Your Questions Answered
Martha Shedden is RSSA’s President and Co-Founder. Read Martha’s responses to questions regarding Social Security. View all questions or browse by category. Submit your own question to Martha here.
What is the average monthly Social Security benefit?
Hi, This year’s (2020) average monthly benefit is $1,503. Last year’s (2019) monthly benefit was $1,461. Back in 1960, the average benefit was approximately $80 per month! Take care, Martha Do you have a question about Social Security? Ask Martha your own question here.Read More
When is the best time to set up a My Social Security account?
Hi, My suggestion is to create one today! It is quick, easy, and free to create a My Social Security account. Plus, the information your account provides is valuable and will likely save you time from having to call or visit a Social Security office to find the same information. Whether you are or are…Read More
How do I qualify for benefits? What do I need in order to be eligible to receive Social Security?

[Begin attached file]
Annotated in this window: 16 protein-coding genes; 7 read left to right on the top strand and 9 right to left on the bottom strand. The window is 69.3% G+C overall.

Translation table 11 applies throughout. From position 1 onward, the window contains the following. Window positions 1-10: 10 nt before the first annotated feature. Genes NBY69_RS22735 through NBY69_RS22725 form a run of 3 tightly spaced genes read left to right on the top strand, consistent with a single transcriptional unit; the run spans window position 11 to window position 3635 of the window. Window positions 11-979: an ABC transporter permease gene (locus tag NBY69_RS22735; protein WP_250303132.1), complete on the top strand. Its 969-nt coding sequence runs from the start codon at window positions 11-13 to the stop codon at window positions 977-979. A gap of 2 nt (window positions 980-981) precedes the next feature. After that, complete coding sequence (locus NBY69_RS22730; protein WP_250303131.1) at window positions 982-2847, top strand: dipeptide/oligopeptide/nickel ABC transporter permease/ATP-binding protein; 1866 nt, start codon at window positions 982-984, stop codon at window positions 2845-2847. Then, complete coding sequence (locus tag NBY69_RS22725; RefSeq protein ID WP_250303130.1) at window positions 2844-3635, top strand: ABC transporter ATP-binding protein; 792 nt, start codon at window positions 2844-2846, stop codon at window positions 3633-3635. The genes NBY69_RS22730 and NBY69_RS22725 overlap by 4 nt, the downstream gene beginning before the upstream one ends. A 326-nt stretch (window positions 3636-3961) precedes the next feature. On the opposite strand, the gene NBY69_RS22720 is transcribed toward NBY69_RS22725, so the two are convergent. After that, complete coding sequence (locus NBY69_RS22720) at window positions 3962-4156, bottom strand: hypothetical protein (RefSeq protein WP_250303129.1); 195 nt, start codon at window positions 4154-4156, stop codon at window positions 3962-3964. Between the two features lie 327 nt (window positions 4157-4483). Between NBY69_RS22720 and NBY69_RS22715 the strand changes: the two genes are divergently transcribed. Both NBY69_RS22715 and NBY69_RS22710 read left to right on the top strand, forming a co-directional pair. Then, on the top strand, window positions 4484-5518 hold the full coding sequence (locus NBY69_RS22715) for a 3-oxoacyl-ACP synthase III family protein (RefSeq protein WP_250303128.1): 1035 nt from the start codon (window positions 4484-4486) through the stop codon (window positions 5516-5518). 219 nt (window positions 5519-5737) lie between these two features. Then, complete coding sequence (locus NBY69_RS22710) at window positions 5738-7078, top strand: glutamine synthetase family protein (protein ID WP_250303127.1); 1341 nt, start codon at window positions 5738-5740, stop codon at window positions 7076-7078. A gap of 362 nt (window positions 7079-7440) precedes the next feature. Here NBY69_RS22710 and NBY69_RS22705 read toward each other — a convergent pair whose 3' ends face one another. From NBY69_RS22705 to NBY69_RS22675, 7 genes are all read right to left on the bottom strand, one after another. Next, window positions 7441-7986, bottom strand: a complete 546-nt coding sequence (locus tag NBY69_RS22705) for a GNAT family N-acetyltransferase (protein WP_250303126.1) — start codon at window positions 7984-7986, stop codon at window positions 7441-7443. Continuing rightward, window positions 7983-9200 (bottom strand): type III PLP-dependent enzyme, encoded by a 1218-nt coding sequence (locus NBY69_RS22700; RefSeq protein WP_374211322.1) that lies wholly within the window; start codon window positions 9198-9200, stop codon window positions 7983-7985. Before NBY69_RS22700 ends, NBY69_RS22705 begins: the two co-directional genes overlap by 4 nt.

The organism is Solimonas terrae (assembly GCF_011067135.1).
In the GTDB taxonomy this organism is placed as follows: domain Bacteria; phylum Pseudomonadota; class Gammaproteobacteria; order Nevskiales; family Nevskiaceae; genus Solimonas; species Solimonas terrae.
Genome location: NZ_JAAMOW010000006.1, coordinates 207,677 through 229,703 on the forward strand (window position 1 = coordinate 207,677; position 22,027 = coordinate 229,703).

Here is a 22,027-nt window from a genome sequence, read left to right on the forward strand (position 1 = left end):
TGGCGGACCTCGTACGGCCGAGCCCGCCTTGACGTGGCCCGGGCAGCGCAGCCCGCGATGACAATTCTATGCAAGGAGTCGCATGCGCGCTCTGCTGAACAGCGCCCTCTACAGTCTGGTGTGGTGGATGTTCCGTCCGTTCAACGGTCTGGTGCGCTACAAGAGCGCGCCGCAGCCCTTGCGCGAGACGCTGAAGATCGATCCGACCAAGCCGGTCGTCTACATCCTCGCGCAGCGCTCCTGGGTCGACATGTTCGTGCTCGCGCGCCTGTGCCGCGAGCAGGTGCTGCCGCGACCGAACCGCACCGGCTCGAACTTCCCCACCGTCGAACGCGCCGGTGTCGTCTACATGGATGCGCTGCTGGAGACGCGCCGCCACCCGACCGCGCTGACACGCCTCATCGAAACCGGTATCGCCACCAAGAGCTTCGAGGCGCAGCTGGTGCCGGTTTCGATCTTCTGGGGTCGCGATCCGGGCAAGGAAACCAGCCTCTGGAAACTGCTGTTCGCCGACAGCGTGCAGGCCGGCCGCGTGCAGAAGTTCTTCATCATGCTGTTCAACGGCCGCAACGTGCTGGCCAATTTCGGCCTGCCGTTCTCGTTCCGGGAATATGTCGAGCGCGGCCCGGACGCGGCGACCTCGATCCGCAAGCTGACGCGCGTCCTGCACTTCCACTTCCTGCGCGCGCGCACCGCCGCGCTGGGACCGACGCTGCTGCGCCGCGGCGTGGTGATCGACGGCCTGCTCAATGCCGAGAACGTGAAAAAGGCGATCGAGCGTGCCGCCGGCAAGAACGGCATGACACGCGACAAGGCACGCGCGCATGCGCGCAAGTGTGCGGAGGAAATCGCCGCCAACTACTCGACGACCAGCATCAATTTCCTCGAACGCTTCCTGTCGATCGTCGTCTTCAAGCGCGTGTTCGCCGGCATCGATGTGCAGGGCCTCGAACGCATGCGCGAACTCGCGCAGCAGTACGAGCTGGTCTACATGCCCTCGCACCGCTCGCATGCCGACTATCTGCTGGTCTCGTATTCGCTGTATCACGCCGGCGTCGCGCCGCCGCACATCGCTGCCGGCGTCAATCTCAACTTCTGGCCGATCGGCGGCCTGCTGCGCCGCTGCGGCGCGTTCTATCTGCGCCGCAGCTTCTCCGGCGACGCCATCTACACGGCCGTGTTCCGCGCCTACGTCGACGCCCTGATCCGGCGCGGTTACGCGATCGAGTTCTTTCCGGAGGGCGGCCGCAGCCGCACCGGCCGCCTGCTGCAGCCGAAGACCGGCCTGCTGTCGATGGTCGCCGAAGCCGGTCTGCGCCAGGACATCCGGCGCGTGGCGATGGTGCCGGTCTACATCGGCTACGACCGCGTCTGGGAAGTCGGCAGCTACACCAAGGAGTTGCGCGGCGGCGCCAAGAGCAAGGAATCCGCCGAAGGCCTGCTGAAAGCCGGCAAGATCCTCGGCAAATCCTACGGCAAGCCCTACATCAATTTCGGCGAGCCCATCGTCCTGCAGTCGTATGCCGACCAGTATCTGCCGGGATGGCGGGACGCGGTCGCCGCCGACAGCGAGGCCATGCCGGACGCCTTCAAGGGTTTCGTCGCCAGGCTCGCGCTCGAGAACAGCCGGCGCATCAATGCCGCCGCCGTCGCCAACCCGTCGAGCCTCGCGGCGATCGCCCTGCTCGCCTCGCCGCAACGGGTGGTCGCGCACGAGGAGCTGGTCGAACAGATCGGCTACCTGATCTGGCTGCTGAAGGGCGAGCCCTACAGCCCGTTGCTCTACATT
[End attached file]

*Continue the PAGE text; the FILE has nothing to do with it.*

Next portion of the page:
Hello, To qualify for Social Security benefits, you must first be a U.S. citizen or lawfully living in the United States. Then, you must have earned a total of 40 or more “credits.” These credits are legally known as Quarters of Coverage. A credit is the basic unit to determine whether one is insured under…Read More
Can I file for spousal benefits now and my retirement benefits later?
Hello, If you were born in 1953 or earlier, then yes you may. This is a couple’s filing strategy known as filing a restricted application and it is in the process of being phased out by the Bipartisan Budget Act of 2015. The name comes from the fact that a person restricts their application to…Read More
I think I made a mistake by claiming Social Security at age 62. Can I change my mind?
Hi there, Yes, you can change your mind, and this is known as withdrawing your application. You can reapply later. If you change your mind about starting your benefits, you can cancel your application for up to 12 months after becoming entitled to retirement benefits. If you are already entitled to Medicare, you may choose to…Read More
I want to retire next year, but I have only worked for 29 years. How will this impact my benefits?
Hi there, The Social Security Administration uses your highest 35 years of earnings, after adjusting for inflation, to calculate your benefit amount. If you do not have 35 years of earnings, zeros will be used for the years with no earnings. This is not uncommon at all. In your case, you will have 6 years…Read More